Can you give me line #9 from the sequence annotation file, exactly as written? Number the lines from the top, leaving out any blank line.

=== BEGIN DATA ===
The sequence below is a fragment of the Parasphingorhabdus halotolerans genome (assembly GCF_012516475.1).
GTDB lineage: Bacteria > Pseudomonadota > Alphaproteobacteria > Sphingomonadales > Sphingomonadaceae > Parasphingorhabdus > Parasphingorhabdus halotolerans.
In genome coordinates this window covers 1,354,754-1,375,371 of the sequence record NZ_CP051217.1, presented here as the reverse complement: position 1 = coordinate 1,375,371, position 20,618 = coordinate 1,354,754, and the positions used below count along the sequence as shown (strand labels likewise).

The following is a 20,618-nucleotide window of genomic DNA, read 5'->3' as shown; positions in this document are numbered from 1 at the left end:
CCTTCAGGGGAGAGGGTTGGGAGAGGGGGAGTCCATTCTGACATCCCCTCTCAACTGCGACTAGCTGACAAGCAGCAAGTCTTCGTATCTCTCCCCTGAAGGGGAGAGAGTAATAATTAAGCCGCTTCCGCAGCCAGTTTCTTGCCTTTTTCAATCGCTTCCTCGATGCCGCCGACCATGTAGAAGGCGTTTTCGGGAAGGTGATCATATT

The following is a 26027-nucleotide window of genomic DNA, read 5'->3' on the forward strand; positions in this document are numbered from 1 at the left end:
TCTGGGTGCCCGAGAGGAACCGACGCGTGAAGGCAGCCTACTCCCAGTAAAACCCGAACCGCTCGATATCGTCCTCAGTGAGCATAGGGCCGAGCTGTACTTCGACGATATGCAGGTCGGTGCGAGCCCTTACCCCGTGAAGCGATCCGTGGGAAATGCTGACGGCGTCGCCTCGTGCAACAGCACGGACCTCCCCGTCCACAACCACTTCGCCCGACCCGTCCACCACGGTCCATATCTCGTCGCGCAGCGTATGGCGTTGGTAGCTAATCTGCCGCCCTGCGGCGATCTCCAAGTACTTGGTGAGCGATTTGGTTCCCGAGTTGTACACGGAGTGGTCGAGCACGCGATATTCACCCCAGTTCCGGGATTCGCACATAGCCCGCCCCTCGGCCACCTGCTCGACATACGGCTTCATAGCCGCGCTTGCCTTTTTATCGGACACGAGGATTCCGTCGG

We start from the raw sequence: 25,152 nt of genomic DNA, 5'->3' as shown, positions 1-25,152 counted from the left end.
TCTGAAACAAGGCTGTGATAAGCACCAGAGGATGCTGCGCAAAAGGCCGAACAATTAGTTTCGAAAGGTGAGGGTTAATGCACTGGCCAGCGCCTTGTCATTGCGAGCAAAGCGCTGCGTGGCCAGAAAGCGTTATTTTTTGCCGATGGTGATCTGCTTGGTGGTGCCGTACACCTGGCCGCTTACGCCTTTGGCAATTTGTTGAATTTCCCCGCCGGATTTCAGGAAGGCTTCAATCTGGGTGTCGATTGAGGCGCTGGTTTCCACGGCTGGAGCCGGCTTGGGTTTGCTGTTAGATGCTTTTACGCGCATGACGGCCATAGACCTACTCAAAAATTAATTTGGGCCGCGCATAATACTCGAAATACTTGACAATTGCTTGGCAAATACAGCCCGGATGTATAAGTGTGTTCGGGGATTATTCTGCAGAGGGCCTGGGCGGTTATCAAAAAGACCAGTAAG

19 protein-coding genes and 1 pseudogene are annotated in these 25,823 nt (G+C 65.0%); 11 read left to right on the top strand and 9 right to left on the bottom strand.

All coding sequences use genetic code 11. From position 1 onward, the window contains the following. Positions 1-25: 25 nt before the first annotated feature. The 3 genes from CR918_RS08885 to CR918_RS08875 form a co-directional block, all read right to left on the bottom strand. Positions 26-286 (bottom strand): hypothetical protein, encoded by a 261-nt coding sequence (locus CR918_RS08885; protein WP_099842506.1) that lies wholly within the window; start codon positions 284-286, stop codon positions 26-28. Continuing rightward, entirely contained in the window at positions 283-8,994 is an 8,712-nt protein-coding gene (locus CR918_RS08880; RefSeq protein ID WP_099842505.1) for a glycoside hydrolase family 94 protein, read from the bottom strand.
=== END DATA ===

TCTGAAACAAGGCTGTGATAAGCACCAGAGGATGCTGCGCAAAAGGCCGAACAATTAGTTTCGAAAGGTGAGGGTTAATGCACTGGCCAGCGCCTTGTCATTGCGAGCAAAGCGCTGCGTGGCCAGAAAGCGTTATTTTTTGCCGATGGTGATCTGCTTGGTGGTGCCGTACACCTGGCCGCTTACGCCTTTGGCAATTTGTTGAATTTCCCCGCCGGATTTCAGGAAGGCTTCAATCTGGGTGTCGATTGAGGCGCTGGTTTCCACGGCTGGAGCCGGCTTGGGTTTGCTGTTAGATGCTTTTACGCGCATGACGGCCATAGACCTACTCAAAAATTAATTTGGGCCGCGCATAATACTCGAAATACTTGACAATTGCTTGGCAAATACAGCCCGGATGTATAAGTGTGTTCGGGGATTATTCTGCAGAGGGCCTGGGCGGTTATCAAAAAGACCAGTAAG